Spatial Dunhuang: The Story of the Mogao Caves Retold
This talk introduces the main thesis of the speaker’s forthcoming book, Spatial Dunhuang: Experiencing the Dunhuang Caves, which experiments with a new way of analyzing Dunhuang art—and Buddhist grottoes in general. Starting from re-examining the Mogao Caves through the perspective of space, this analysis also leads us to think about the complicated temporalities of this large cave complex.
Wu Hung has published widely on both traditional and contemporary Chinese art. His interest in both traditional and modern/contemporary Chinese art has led him to experiment with different ways to integrate these conventionally separate phases into new kinds of art historical narratives, as exemplified by his Monumentality in Early Chinese Art and Architecture (1995), The Double Screen: Medium and Representation of Chinese Pictorial Art (1996), Remaking Beijing: Tiananmen Square: the Creation of a Political Space (2005), A Story of Ruins: Presence and Absence in Chinese Art and Visual Culture (2012), and Zooming In: Histories of Photography in China (2016). Several of his ongoing projects follow this direction to explore the interrelationship between art medium, pictorial image, and architectural space, the dialectical relationship between absence and presence in Chinese art and visual culture, and the relationship between art discourse and practice.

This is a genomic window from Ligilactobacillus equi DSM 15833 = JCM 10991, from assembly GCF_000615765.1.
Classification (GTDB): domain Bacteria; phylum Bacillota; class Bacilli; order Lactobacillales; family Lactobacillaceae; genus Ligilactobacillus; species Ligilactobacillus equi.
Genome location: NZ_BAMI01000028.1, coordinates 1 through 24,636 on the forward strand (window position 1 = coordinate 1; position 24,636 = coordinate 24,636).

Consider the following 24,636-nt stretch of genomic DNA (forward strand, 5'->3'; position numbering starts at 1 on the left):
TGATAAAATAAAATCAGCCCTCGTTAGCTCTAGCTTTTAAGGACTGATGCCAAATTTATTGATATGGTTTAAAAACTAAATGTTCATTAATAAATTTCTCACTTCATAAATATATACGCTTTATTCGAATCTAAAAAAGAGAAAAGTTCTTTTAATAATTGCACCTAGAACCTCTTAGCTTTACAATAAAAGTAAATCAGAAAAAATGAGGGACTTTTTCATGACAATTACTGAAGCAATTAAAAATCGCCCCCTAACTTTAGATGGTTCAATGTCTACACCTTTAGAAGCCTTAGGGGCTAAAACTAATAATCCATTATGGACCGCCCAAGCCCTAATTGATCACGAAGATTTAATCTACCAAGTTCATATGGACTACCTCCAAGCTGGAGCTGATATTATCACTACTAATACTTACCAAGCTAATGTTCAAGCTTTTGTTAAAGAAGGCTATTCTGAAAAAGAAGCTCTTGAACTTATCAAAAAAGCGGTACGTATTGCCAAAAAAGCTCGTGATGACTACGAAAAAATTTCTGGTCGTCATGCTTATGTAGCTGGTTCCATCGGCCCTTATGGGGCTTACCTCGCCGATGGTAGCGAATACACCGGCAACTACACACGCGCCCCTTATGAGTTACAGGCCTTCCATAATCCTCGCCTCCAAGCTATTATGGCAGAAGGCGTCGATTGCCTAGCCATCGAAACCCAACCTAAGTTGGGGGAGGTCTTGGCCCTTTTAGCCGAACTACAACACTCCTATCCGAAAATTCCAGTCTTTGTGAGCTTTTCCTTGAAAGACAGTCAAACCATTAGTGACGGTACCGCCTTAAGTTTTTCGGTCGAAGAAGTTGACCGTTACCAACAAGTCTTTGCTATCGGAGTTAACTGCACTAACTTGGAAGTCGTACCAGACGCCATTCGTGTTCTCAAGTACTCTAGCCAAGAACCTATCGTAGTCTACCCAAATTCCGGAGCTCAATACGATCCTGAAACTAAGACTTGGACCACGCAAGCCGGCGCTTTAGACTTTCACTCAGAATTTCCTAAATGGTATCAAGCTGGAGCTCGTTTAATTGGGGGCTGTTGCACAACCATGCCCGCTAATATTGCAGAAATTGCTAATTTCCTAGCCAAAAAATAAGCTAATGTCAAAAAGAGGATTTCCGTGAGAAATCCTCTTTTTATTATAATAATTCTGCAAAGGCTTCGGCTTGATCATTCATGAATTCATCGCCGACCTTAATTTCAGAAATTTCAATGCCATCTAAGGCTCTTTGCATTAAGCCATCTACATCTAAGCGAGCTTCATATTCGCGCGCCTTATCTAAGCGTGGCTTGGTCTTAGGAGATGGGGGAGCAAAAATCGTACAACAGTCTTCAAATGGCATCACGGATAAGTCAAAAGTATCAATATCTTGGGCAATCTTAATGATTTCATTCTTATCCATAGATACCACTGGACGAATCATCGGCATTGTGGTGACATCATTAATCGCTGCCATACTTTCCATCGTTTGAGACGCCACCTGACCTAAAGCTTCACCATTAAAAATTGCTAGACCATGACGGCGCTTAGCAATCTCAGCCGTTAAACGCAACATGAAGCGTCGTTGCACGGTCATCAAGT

This event is being co-sponsored by the Council on East Asian Studies, The Department of Religious Studies, and The Glorisun Global Network for Buddhist Studies